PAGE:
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Papa Food’s chef prepares some pad krapow
Papa Food’s chef prepares some pad krapow. Charlotte Pert

Unassuming facade hides tasty Thai

Odd little restaurant brings much needed Siamese cuisine to the capital – but you’re better off getting takeaway

Papa Food is an odd little Thai restaurant.
Passing by on Street 288, you wouldn’t give it a second glance. When I popped down for lunch this week on the recommendation of a foodie friend, there was nothing to indicate it wasn’t just another generic Khmer eatery: only a “Papa Food” banner, a display case containing Mama Noodles and vegetables and an empty vertical rotisserie. Lord knows how my friend found it.

The fact it’s a Thai joint becomes obvious, however, as you walk by the kitchen located in the entryway. The bowls of spices and oversized mortar and pestle for pounding green papaya somtam salad are a dead giveaway.

I’d checked out the restaurant’s Facebook page beforehand, and the branding there makes it look like a cookie cutter restaurant, like GG Burger. But the dining area bears little resemblance to your typical burger chain. It really looks like someone with more enthusiasm than aesthetic sense has tried to turn their living room into a Brown café.

A somewhat spicy pad krapow
A somewhat spicy pad krapow. Charlotte Pert

Generic tiles clash with wooden cladding, a flat screen TV, strange metallic materials on the pillars, bamboo on the ceiling, truly horrific floral pattern curtains and an abstract water photo. I couldn’t tell if it was terrible or kind of adorable.  

However, like the Facebook page, Papa Food’s menu is glossy and professional – with hardly any spelling mistakes – and has a spread of dishes typical of those found in Bangkok. And that’s what I was really there for.

My girlfriend and I plumped for our usuals – basil pork, somtam and pork ribs – in order to get a good comparison with our regular Thai spot. We also asked for some fried larb balls, because they came recommended by the owner, an almost off-puttingly polite chap whose every second word seemed to be khap, a uniquely Thai word that signifies respect.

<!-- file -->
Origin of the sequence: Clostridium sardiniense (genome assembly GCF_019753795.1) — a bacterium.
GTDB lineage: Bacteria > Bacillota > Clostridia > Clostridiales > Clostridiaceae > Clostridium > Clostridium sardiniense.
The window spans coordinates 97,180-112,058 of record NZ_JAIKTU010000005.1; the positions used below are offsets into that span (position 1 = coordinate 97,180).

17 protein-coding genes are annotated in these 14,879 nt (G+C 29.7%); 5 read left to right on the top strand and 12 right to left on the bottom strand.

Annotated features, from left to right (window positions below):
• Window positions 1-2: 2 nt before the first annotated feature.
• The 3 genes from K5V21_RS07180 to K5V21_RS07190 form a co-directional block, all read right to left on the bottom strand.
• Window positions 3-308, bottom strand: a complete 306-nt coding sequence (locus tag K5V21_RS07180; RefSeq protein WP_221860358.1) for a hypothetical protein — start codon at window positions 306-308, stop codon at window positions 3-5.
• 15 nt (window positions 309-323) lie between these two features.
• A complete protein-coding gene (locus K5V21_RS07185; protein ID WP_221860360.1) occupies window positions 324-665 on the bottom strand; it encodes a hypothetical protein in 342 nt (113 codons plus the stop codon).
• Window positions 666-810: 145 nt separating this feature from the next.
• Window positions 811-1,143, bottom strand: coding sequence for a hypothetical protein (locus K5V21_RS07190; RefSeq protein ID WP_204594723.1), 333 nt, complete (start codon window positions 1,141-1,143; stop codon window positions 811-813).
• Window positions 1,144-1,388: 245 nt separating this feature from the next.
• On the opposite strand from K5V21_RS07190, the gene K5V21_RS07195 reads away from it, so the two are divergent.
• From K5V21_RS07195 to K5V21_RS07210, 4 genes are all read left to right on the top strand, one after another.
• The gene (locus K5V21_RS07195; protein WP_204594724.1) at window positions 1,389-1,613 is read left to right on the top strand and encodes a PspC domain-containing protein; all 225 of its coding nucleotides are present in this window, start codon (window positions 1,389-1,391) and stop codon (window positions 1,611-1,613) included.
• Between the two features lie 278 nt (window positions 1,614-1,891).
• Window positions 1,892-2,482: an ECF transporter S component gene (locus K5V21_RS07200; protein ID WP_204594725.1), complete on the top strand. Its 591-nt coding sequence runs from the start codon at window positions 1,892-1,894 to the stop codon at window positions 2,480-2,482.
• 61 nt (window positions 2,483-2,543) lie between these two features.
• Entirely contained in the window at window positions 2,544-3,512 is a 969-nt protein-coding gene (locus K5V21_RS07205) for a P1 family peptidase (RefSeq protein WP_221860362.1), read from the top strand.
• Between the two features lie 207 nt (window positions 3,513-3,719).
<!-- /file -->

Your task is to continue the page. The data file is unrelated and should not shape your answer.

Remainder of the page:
The somtam ($2) came out first and was different in style to what we’re used to; the crisp green papaya was chopped much more roughly, there were no peanuts and the chilli needed to be mixed through more. It wasn’t bad though.

Next was the basil pork ($3), or pad krapow moo, which came with a pleasingly gooey fried egg and rice. The recipe lacked punch, but some may prefer it milder.  

Nomming on deep-fried garlic pork ribs ($4) is one of the great joys in life, and Papa Food’s are pretty good: crisp on the outside but the flesh still tender. However, the larb balls ($4), allegedly a “fusion” take on traditional larb, were almost too crisp, a little dry, and could have used some sauce as an accompaniment or maybe some lettuce to wrap them with.

Chatting to the owner – who for three years did the food logistics at the Thai Embassy – after the meal, we found out that all the dishes are made from scratch with no MSG, unlike some other restaurants, which might explain the lack of punch.

I’m not sure if my usual Thai spot does use MSG and that’s why the food there is tastier, but frankly I don’t care. I’ll probably still keep eating there.

If you prefer your Thai food a little milder, or are averse to MSG, then Papa Food could be a good option. But the aesthetics don’t make it a great place to eat.

My advice is to take advantage of the home delivery service.

Papa Food is located at #35AEo Street 288. Tel: 088 705 5018. 
9am-10pm

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